Peaceful protests are a protected American tradition

Americans have always gathered to make their views known. And the U.S. government respects and protects the rights of its citizens to protest peacefully on any topic.

This response presents a stark contrast to what happens in totalitarian regimes around the world, where protesters and journalists are silenced.

The U.S. has enshrined in its Constitution freedoms of speech and peaceable assembly, as well as redress of grievances to the government.

While local governments can apply restrictions on protests related to time, place and manner, they must apply these standards equally to all and may not deny a protest based on the protest’s message, according to the American Civil Liberties Union.

As a result, Americans gather to make their views known on all kinds of subjects. Among the largest rallies held along Washington’s National Mall have been:

  • The March on Washington for Lesbian, Gay and Bi Equal Rights and Liberation in 1993.
  • The Million Man March in 1995.
  • The March for Women’s Lives in 2004.
  • The Women’s March on Washington in 2017.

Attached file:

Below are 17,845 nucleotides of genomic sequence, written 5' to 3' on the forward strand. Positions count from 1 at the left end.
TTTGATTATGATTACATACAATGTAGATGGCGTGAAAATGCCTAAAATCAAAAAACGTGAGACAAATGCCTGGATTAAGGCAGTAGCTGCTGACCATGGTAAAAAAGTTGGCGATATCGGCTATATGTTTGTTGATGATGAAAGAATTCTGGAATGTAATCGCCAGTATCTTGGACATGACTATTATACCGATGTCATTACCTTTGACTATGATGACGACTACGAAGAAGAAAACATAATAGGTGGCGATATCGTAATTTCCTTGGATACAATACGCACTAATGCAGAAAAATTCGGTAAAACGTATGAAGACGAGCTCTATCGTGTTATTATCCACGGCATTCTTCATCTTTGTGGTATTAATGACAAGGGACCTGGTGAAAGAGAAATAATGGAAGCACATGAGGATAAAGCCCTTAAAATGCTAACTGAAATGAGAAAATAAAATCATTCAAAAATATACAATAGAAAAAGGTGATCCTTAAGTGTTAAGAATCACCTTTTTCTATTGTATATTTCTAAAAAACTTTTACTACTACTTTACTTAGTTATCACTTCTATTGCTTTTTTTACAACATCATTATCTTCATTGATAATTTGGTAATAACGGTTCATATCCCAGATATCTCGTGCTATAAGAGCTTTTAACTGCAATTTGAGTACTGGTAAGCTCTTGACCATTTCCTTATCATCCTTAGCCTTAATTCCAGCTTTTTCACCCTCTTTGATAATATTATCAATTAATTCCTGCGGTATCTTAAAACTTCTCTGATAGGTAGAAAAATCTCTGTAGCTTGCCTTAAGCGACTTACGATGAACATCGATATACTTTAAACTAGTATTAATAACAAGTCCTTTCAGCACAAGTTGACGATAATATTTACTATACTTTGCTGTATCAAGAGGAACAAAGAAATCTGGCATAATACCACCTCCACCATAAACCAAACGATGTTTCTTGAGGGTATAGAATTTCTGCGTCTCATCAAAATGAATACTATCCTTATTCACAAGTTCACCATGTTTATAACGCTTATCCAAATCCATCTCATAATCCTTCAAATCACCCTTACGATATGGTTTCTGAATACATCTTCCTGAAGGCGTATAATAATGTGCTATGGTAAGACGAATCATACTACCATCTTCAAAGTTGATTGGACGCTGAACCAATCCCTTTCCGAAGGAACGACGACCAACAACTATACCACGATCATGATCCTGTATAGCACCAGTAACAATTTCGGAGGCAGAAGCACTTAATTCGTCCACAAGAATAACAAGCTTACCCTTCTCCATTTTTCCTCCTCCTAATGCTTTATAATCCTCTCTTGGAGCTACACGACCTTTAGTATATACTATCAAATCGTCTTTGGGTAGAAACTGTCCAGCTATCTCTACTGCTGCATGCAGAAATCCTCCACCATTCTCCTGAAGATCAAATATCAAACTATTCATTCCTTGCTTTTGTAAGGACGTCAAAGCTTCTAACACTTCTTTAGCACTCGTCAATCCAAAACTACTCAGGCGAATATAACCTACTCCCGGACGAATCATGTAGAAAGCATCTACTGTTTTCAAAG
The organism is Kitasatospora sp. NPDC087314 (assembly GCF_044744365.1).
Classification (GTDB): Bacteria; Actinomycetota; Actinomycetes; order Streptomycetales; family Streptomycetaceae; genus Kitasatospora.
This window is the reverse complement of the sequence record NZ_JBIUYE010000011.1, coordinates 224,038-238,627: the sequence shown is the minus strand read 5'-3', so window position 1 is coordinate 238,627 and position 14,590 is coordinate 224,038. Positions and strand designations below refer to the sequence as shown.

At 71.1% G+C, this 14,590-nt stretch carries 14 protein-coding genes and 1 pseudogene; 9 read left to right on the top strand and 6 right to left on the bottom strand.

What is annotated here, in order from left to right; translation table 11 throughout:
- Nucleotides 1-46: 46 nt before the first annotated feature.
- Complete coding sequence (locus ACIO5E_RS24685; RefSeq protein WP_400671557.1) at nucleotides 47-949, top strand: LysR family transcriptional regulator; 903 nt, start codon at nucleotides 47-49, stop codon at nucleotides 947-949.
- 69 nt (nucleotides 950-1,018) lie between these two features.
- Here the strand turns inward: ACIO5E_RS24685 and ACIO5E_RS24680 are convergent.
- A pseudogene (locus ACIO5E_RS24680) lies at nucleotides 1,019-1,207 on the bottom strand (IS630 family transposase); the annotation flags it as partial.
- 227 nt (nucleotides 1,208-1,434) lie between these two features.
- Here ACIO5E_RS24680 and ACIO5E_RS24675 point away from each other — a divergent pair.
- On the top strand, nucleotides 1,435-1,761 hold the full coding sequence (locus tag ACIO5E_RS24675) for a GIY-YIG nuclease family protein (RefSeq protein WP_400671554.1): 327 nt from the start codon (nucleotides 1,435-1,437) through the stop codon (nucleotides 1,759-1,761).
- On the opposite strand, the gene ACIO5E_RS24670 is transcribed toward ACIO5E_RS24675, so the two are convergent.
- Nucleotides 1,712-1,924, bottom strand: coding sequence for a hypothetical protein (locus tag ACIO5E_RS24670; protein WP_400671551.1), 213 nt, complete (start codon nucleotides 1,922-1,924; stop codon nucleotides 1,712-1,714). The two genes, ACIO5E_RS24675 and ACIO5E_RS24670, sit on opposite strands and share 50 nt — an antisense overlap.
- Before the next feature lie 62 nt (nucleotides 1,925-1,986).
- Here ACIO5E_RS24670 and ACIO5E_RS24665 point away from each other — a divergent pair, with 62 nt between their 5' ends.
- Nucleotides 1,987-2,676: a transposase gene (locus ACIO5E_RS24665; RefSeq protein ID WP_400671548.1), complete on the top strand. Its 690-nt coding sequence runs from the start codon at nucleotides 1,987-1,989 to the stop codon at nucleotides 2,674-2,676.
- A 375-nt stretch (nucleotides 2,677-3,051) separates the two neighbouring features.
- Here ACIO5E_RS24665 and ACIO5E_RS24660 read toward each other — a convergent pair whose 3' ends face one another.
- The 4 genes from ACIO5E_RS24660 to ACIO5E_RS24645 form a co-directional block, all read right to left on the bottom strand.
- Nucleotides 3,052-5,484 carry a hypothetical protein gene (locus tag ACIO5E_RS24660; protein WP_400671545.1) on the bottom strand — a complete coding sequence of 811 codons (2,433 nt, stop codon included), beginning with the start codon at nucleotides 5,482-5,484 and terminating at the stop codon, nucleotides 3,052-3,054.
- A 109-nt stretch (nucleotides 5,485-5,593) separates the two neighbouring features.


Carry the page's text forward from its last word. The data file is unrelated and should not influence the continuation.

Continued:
Some protests do require permits, but municipalities must apply the same standards to all applicants and not consider the subject of the protest. Generally, permits are denied only if the protest poses a risk to public safety or is violent in intention.

Protesters in New York City require a permit only if they will use amplified sound on public property, gather with more than 20 people in a public park, march in a street or have a procession of 50 or more vehicles.

If protesters congregate on a sidewalk in New York City without obstructing traffic or using amplified sound, no permit is required.

Crowd gathering by the White House (© Jacquelyn Martin/AP Images)
Demonstrators protest on June 6 near the White House. (© Jacquelyn Martin/AP Images)

The nation’s capital is made up of both federal land and local territory. While any protest of more than 25 people on Washington’s federal land requires a permit, protests on local territory — streets, sidewalks and Metro stations — does not need a permit if one or more of the following conditions are met:

  • The group doesn’t prevent pedestrians from using sidewalks.
  • Attendance will be under 50 and the protest won’t be in a street.
  • The protest breaks out spontaneously.

The federal property includes the National Mall, which sees approximately 750 demonstrations each year, according to the National Park Service.

In 2019, the Metropolitan Police Department of the District of Columbia — which oversees permits for protests on the city’s local land — received 457 applications, not one of which was denied.

In an October 2019 speech, Secretary of State Michael R. Pompeo compared the U.S. approach to China’s. “We want to preserve our freedoms — our freedom of speech,” Pompeo said, “and we want to make sure that information flows freely everywhere.”